Home | Reviews | Articles | Festivals | Competitions | Other | Contact Us

Judith Weir Blond Eckbert
and other stories

The Opera Group, Linbury Studio, London 15 June 2006

director John Fulljames
designer Adam Wiltshire
conductor Patrick Bailey

Claire Wild; Owen Gilhooly; Heather Shipp; Mark Wilde
with Lore Lixenberg

This new production, with a portable set and reduction of the score for a 10-piece chamber ensemble, exemplifies the practicality of Judith Weir. The touring set suggests a claustrophobic Edward Hopper '50s interior, rather than a timeless Ludwig Tieck fairy-tale forest scenario, as recalled from the original ENO production and on TV.

It has been widely praised, and should give an awkward lengthed opera (which I enjoyed in its premiere) a new life, touring until the end of July; Judith Weir ensured that it should be "truly portable, with no piano, percussion or double basses to lug around".

We had reservations, partly because of the dry acoustic of the Linbury, and difficulty in following words without surtitles, despite best efforts of the excellent new cast. In the specially composed preludial material, by Judith Weir and Kenneth Hesketh, this problem was compounded from our seats just in front of the on-stage ensemble, so that we found ourselves giving full attention to catching the gist of the aphoristic Grimm tales and hearing the music more as background.

Probably it will all go well on radio &/or on carefully balanced CD; the new version deserves to be recorded for comparison with the original.*

That has had a curious history. The NMC Ancora CD, with the full orchestral score conducted by Sian Edwards, and complete text supplied, has been fully reviewed by Musical Pointers. The CD was taken from the sound track of a TV film, well recorded in a sympathetic acoustic. I was haunted by this strange, purposely equivocal opera after seeing it at ENO and later on TV. That CD review should be read in conjunction with this notice.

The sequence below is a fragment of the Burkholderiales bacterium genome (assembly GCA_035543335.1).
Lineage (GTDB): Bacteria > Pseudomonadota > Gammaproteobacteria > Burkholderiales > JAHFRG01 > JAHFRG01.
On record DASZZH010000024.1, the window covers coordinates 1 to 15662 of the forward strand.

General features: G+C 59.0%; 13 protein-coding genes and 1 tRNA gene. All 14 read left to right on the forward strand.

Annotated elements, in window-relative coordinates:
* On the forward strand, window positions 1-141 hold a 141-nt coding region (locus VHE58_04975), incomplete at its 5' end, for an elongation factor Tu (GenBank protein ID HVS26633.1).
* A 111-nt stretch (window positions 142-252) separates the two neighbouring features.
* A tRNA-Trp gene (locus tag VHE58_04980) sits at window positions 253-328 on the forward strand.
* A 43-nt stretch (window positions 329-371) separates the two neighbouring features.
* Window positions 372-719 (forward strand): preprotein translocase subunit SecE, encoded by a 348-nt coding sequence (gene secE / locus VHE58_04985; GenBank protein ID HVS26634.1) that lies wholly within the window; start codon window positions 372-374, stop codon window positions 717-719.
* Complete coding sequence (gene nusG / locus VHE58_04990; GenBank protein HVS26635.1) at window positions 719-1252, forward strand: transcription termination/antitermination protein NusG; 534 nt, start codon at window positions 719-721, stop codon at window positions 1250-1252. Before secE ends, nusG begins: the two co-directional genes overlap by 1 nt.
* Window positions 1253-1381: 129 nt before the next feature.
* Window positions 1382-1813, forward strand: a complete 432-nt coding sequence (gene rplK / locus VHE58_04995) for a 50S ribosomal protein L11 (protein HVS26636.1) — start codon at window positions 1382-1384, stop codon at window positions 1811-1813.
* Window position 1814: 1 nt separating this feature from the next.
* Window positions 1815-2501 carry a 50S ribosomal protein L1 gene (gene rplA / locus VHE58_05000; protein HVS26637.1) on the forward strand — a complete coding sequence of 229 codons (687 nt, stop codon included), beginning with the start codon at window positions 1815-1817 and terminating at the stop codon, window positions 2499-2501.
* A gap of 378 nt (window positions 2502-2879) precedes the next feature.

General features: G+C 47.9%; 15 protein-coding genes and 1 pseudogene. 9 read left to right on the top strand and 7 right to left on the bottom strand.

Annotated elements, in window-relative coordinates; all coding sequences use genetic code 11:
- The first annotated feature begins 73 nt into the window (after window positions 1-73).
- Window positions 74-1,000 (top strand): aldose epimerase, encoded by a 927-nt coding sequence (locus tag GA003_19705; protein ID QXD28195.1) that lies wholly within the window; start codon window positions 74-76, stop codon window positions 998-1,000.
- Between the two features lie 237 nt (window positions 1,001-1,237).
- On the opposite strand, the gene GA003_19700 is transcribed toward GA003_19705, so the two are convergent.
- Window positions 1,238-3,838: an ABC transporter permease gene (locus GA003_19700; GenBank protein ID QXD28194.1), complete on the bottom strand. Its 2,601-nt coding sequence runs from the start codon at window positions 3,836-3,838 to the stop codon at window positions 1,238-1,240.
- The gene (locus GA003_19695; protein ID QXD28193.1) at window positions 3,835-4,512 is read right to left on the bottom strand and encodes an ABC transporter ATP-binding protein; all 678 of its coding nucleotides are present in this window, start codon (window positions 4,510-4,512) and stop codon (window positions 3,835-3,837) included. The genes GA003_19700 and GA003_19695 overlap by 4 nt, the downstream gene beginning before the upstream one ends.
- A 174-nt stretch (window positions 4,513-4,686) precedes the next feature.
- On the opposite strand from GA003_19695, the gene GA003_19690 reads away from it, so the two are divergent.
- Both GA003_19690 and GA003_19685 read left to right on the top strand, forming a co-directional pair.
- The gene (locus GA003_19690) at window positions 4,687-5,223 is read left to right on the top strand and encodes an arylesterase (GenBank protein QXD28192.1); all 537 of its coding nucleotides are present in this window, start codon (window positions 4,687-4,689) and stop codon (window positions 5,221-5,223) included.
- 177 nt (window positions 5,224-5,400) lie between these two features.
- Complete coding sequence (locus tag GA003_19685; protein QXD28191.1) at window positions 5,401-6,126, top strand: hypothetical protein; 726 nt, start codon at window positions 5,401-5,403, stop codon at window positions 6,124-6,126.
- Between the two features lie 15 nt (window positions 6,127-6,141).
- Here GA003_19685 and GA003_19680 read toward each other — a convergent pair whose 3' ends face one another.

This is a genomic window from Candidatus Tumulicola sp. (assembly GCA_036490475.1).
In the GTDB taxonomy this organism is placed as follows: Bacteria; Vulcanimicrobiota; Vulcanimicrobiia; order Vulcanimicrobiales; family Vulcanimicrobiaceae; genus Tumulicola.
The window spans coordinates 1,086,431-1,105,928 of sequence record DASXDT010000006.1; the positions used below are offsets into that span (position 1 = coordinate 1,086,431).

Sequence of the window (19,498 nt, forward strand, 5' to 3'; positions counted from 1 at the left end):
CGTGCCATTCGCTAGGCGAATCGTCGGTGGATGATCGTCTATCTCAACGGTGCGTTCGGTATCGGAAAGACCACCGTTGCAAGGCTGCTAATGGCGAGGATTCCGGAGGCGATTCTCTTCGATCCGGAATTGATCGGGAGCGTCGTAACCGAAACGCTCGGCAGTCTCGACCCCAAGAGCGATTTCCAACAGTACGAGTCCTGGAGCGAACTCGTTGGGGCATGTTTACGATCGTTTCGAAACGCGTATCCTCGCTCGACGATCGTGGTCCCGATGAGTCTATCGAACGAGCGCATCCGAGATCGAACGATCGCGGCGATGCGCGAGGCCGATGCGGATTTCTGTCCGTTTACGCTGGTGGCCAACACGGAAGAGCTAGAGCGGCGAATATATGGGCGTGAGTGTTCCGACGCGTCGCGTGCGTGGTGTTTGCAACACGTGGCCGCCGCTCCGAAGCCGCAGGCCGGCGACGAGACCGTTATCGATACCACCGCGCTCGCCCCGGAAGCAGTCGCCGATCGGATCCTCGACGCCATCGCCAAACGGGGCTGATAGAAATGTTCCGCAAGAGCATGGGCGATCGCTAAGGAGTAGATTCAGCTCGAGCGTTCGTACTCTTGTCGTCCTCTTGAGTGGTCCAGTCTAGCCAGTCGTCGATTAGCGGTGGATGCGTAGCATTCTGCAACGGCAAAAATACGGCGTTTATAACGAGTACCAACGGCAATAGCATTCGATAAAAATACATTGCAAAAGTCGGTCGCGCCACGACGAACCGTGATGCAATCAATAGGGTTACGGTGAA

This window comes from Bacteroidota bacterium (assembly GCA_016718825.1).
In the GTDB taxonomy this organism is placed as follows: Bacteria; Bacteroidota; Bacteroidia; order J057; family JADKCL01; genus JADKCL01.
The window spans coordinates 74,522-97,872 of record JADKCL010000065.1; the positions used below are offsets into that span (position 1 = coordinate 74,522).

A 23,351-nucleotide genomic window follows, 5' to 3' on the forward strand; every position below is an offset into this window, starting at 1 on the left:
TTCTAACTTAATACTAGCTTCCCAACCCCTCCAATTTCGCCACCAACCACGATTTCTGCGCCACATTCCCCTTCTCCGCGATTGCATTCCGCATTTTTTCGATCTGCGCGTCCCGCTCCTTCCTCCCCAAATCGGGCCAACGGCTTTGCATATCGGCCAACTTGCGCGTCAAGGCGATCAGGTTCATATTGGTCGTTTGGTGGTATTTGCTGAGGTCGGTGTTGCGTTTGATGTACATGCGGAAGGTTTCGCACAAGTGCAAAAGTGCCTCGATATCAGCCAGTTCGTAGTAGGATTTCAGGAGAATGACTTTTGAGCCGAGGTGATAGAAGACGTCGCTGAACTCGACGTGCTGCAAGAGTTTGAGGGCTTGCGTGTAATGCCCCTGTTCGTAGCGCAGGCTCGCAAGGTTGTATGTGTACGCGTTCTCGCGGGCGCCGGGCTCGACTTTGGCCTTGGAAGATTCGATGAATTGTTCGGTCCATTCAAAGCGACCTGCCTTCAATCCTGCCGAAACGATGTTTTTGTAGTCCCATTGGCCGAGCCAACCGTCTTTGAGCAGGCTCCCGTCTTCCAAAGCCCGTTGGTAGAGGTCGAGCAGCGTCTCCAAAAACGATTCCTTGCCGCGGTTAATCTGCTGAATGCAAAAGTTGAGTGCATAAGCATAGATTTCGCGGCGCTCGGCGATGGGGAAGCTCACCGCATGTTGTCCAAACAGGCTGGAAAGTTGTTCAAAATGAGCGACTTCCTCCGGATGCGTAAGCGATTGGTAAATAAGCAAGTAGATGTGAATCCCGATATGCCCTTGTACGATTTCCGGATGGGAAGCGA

As I concluded, and it applies even more forcibly now that the reduced version is going around the country, "we need the MIW Productions/Channel Four TV film as a DVD".

* There is a healthy tradition of reducing for smaller forces large orchestral scores which are liable to languish on library shelves after their commissioned premieres. And sometimes the more concentrated versions have decided advantages, as several reviewers have felt is the case with Blond Eckbert. The most thoughtful review of the new version of Blond Eckbert is Anne Ozorio's at Cheltenham for Seen&Heard

A good example of this process appears in my overview of the works of the leading Spanish composer Luis de Pablo;
"- - Segundo Lectura (1992) is a powerful distillation and concentration of the music of Senderos del aire (Tokyo, 1987) for large orchestra including saxophone and steel drums. Comparison of the two versions, both available on CD, demonstrates the composer's keen ear and sure command of instrumental and orchestral timbres - - "

** I have now had an opportunity to see again the TV version of Blond Eckbert and also, for the first time, Judith Weir's new opera Armida, specially commissioned for Channel 4 Television and shown on TV last Christmas, when it completely passed me by. This is a very complex, multi-layered work which works on many levels. It needs alert concentration on the narrative and its visual depiction and I wonder how much, especially of Weir's music got through to holiday audiences at home?

The imaginative filming of Blond Eckbert cast its spell and captivated me again, and I feel sure that this is the best version; the singing and direction are splendid and the full orchestra sounds magnificent. The pictorial realisation for home viewing eliminates the problems of Blond Eckbert's awkward length and limited action, none of that really solved by the Linbury coupling, which has had mixed reviews.

The two filmed operas are of ideal length, and contrast, to make a wonderful DVD if they might be put together. I do hope this will happen and that MIW Productions and Channel Four can overcome any contractual impediments that might have led to Blond Eckbert having had to be released on sound only. PGW

P.S. July 2006: By courtesy of Chester Music I have been able to follow Armida for the third time of watching with the full score, which clarifies the action and allows one to take in more fully the intricacies of Weir's writing for voices and for small ensemble; it is recognised that visual input claims primacy from viewer/listeners. Doing so has deepened my appreciation of a major work which must have been seen by all too few contemporary music lovers? It strengthens my opinion, above, that it is imperative that the two TV films be brought out, with subtitles, on DVD as soon as possible.

© Peter Grahame Woolf